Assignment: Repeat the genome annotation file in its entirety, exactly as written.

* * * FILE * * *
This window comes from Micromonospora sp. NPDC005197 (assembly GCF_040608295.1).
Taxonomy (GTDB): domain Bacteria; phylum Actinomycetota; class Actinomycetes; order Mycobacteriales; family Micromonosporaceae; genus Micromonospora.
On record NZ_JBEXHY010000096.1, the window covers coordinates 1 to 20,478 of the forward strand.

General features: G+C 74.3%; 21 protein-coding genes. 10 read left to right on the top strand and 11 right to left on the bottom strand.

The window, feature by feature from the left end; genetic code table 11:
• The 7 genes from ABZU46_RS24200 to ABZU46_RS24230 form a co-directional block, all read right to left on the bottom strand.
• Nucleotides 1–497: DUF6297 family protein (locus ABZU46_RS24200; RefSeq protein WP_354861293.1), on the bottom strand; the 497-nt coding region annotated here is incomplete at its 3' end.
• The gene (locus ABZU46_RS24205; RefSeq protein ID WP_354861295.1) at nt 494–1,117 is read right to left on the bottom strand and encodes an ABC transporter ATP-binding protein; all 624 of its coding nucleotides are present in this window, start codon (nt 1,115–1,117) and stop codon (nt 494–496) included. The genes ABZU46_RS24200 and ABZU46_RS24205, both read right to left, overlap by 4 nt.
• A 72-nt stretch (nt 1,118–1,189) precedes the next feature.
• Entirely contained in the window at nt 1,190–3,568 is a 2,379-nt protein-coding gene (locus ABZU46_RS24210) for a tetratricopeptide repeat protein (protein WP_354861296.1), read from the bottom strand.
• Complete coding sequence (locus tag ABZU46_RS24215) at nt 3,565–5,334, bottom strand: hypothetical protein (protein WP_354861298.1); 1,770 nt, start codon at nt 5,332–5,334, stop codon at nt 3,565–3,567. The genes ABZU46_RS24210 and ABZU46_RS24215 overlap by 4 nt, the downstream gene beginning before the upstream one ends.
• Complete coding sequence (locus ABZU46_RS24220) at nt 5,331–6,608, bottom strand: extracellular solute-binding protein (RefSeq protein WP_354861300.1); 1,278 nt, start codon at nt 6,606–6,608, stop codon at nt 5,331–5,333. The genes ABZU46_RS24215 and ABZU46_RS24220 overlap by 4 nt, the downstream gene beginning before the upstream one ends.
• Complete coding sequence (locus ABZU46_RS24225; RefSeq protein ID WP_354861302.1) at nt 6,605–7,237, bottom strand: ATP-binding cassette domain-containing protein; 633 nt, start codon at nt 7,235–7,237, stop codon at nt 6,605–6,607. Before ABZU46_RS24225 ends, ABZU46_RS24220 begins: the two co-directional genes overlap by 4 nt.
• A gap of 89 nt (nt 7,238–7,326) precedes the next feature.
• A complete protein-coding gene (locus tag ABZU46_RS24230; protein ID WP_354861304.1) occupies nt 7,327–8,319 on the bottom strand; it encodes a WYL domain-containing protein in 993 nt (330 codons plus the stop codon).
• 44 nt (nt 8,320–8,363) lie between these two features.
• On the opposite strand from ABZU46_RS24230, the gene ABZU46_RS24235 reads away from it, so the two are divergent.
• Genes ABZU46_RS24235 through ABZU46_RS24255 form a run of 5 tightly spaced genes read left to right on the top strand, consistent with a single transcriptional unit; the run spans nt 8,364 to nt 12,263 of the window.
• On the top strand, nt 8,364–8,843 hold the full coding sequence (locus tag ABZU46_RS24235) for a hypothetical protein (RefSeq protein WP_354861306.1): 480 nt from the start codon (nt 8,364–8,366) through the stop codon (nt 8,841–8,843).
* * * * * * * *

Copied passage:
This window comes from Micromonospora sp. NPDC005197 (assembly GCF_040608295.1).
Taxonomy (GTDB): domain Bacteria; phylum Actinomycetota; class Actinomycetes; order Mycobacteriales; family Micromonosporaceae; genus Micromonospora.
On record NZ_JBEXHY010000096.1, the window covers coordinates 1 to 20,478 of the forward strand.

General features: G+C 74.3%; 21 protein-coding genes. 10 read left to right on the top strand and 11 right to left on the bottom strand.

The window, feature by feature from the left end; genetic code table 11:
• The 7 genes from ABZU46_RS24200 to ABZU46_RS24230 form a co-directional block, all read right to left on the bottom strand.
• Nucleotides 1–497: DUF6297 family protein (locus ABZU46_RS24200; RefSeq protein WP_354861293.1), on the bottom strand; the 497-nt coding region annotated here is incomplete at its 3' end.
• The gene (locus ABZU46_RS24205; RefSeq protein ID WP_354861295.1) at nt 494–1,117 is read right to left on the bottom strand and encodes an ABC transporter ATP-binding protein; all 624 of its coding nucleotides are present in this window, start codon (nt 1,115–1,117) and stop codon (nt 494–496) included. The genes ABZU46_RS24200 and ABZU46_RS24205, both read right to left, overlap by 4 nt.
• A 72-nt stretch (nt 1,118–1,189) precedes the next feature.
• Entirely contained in the window at nt 1,190–3,568 is a 2,379-nt protein-coding gene (locus ABZU46_RS24210) for a tetratricopeptide repeat protein (protein WP_354861296.1), read from the bottom strand.
• Complete coding sequence (locus tag ABZU46_RS24215) at nt 3,565–5,334, bottom strand: hypothetical protein (protein WP_354861298.1); 1,770 nt, start codon at nt 5,332–5,334, stop codon at nt 3,565–3,567. The genes ABZU46_RS24210 and ABZU46_RS24215 overlap by 4 nt, the downstream gene beginning before the upstream one ends.
• Complete coding sequence (locus ABZU46_RS24220) at nt 5,331–6,608, bottom strand: extracellular solute-binding protein (RefSeq protein WP_354861300.1); 1,278 nt, start codon at nt 6,606–6,608, stop codon at nt 5,331–5,333. The genes ABZU46_RS24215 and ABZU46_RS24220 overlap by 4 nt, the downstream gene beginning before the upstream one ends.
• Complete coding sequence (locus ABZU46_RS24225; RefSeq protein ID WP_354861302.1) at nt 6,605–7,237, bottom strand: ATP-binding cassette domain-containing protein; 633 nt, start codon at nt 7,235–7,237, stop codon at nt 6,605–6,607. Before ABZU46_RS24225 ends, ABZU46_RS24220 begins: the two co-directional genes overlap by 4 nt.
• A gap of 89 nt (nt 7,238–7,326) precedes the next feature.
• A complete protein-coding gene (locus tag ABZU46_RS24230; protein ID WP_354861304.1) occupies nt 7,327–8,319 on the bottom strand; it encodes a WYL domain-containing protein in 993 nt (330 codons plus the stop codon).
• 44 nt (nt 8,320–8,363) lie between these two features.
• On the opposite strand from ABZU46_RS24230, the gene ABZU46_RS24235 reads away from it, so the two are divergent.
• Genes ABZU46_RS24235 through ABZU46_RS24255 form a run of 5 tightly spaced genes read left to right on the top strand, consistent with a single transcriptional unit; the run spans nt 8,364 to nt 12,263 of the window.
• On the top strand, nt 8,364–8,843 hold the full coding sequence (locus tag ABZU46_RS24235) for a hypothetical protein (RefSeq protein WP_354861306.1): 480 nt from the start codon (nt 8,364–8,366) through the stop codon (nt 8,841–8,843).